Home sweet biohazard
There's no place like home, as long as parents prevent it from becoming toxic.
Thoroughly modern parents of the late 20th century might have cracked open a tin of baby formula, poured it into a plastic bottle, and warmed it in a Teflon-coated pan before rushing it to baby's toy-littered nursery. Today's with-it 'rents think twice before exposing their child to-pay attention here, this gets complicated-this following impromptu periodic table of hazardous materials:
The torture show
Jack Bauer and 24 have made torture mainstream in American homes and psyches.
Reality bites back
New show ideas are endless-and depressing -when real life is the true basis of TV.
I think I can, I think I can
A 19th-century mode of transport may be the answer to our current environmental woes.
Basic Training: Catholic college students at the SOA vigil
Catholic college students get schooled in peace and protest at the annual School of the Americas vigil.
"Close it down!" Patrick Eccles, a Loyola University Chicago chaplain, shouted to a group of 50 Loyola students about to embark on a trip to Columbus, Georgia to protest the U.S. Army School of the Americas (SOA). "Close it down," they replied weakly, seeming unsure of their voices, mission, and comrades.
Recipe for a hungry planet
Feeling helpless about starving children in Asia or even next door? If you're looking for ways to put food on your neighbor's tables, these five practical suggestions are a ...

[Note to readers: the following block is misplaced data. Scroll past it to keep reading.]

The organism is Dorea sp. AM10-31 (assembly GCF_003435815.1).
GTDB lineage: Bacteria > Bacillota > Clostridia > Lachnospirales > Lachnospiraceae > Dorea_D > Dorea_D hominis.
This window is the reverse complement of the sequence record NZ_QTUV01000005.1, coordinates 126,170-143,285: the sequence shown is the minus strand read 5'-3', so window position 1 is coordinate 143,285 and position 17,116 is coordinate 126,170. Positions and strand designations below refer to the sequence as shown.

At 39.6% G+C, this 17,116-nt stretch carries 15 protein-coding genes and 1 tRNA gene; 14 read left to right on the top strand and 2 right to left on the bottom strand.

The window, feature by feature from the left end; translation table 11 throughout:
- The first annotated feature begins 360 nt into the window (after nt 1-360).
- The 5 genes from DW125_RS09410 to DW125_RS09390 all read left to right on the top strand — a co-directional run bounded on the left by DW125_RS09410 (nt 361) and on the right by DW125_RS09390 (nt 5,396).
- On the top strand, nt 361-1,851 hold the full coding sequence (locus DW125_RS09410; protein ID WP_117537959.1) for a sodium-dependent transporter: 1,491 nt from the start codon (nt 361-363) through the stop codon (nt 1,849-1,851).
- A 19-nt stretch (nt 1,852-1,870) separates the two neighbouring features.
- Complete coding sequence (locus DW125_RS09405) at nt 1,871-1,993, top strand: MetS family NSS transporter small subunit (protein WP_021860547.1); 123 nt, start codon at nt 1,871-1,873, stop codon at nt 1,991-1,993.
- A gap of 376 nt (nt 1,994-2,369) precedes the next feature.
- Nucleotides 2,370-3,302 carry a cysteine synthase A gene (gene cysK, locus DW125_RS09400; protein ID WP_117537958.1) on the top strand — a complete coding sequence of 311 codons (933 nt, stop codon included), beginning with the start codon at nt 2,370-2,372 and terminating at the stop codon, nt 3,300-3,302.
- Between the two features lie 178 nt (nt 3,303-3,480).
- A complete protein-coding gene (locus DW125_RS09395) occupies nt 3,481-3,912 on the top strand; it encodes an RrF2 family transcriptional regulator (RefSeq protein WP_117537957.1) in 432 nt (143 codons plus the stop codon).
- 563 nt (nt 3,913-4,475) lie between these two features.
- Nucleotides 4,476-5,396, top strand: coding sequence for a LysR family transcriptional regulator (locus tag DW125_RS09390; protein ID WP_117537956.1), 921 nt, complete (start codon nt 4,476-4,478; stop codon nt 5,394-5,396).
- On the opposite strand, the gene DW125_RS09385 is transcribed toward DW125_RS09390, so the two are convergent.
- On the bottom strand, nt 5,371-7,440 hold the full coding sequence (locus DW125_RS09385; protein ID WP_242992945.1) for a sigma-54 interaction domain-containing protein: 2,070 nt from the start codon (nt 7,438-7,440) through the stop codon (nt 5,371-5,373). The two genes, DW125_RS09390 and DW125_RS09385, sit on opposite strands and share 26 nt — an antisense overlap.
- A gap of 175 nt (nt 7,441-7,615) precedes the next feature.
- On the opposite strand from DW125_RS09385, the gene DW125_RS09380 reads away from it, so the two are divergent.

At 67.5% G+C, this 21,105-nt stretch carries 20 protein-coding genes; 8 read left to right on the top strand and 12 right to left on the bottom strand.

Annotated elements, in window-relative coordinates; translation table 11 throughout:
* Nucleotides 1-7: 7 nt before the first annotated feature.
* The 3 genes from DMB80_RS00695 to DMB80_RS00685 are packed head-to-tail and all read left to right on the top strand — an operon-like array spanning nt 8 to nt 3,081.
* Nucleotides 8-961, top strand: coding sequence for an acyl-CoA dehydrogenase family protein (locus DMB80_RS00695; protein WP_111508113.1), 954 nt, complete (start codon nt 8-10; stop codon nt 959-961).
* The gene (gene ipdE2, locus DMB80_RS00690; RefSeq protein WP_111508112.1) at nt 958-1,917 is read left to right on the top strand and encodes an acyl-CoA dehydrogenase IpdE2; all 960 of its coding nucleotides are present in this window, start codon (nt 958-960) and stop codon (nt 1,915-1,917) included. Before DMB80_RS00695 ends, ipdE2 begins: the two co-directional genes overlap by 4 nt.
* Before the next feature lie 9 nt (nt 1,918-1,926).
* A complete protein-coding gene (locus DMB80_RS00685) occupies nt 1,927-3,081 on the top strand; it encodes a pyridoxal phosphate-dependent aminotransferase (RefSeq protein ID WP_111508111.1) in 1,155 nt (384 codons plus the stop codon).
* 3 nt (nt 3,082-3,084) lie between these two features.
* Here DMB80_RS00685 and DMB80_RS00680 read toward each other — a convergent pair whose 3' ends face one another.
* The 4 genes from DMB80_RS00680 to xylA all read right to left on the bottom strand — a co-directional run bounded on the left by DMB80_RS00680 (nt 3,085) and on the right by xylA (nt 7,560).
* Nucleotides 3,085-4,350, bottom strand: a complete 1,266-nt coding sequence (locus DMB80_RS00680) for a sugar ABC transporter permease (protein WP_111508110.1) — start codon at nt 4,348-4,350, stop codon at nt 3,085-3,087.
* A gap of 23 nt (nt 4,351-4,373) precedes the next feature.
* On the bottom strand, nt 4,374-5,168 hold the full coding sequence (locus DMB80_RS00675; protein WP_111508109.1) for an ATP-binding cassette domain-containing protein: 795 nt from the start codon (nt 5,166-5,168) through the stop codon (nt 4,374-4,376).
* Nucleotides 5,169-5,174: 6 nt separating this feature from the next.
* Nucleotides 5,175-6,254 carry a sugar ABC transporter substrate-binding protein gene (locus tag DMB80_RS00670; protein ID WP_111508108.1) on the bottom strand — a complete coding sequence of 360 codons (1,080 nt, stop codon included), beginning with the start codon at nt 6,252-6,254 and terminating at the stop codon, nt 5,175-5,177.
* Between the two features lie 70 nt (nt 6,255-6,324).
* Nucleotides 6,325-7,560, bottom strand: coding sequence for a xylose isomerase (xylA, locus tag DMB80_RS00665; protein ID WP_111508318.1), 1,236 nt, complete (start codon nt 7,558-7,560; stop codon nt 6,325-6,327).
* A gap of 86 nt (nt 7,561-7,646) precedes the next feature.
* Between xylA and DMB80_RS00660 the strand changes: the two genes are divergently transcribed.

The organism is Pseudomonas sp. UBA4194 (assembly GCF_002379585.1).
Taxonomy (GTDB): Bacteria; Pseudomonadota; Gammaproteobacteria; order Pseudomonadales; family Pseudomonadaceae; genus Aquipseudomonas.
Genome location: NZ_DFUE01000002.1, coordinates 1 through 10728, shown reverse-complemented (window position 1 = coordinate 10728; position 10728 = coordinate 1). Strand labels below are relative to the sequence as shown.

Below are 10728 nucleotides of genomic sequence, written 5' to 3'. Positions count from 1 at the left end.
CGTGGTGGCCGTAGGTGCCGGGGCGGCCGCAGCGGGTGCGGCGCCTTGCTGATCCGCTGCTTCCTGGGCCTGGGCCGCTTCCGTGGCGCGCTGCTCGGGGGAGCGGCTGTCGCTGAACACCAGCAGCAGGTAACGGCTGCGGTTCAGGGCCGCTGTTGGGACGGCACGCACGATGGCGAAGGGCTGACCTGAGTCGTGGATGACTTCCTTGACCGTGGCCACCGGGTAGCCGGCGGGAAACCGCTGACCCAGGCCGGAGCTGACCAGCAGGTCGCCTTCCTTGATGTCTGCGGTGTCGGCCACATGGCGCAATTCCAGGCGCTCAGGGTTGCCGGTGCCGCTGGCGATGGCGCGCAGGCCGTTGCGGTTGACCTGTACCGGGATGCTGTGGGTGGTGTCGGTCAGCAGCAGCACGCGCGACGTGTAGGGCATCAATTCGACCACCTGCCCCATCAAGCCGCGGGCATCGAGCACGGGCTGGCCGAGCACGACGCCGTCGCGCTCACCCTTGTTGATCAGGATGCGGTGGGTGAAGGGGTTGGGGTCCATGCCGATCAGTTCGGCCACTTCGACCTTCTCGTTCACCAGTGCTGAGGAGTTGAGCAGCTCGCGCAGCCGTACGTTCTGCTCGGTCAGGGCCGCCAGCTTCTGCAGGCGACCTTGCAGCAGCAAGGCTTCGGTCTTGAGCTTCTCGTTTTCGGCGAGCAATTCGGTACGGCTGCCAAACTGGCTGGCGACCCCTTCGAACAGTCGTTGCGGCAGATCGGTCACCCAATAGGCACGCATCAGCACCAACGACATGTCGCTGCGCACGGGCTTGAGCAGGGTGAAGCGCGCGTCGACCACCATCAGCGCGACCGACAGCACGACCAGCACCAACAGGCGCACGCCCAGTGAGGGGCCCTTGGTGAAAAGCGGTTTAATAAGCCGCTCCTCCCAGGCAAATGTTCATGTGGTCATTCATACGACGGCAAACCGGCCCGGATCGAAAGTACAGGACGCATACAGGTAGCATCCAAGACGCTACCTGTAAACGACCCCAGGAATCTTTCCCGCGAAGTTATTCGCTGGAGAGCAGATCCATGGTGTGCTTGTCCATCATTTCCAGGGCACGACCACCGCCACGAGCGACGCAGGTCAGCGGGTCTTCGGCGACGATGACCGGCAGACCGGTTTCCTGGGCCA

These American lives
She is fighting to regain her composure and she is losing. Her narrative halts in midsentence, stalled in a sob, and Lourdes Solorzano's previously calm, confident face disintegrates into a portrait of plain heartache. Her red T-shirt is rhinestoned with the American flag, and she raises it over her mouth in an awkward, embarrassed effort to hide her pain.
Catholics without borders
In the midst of a heated debate on immigration and a crackdown on undocumented immigrants, Bishop Jaime Soto lays out the church's agenda.
Although born in Los Angeles, Bishop Jaime Soto has been stopped several times at airport security. During one such occasion the officer did not want to believe that he was a bishop until he opened his briefcase. He was carrying a Bible and a bottle of whiskey.
How family farmers are planting for a sustainable future
Russ Kremer had a near-death experience in 1989. On his central Missouri farm, he was bitten by a hog and contracted a form of strep resistant to at least five antibiotics. His hogs' feed included antibiotics to protect them—but not humans—from disease.
Doctors cured him, but Kremer decided to start his farm operation anew, raising hogs naturally. "I quit cold turkey," he says. "I've basically been a crusader or an evangelist for raising hogs this way. I did it because it was the right thing to do."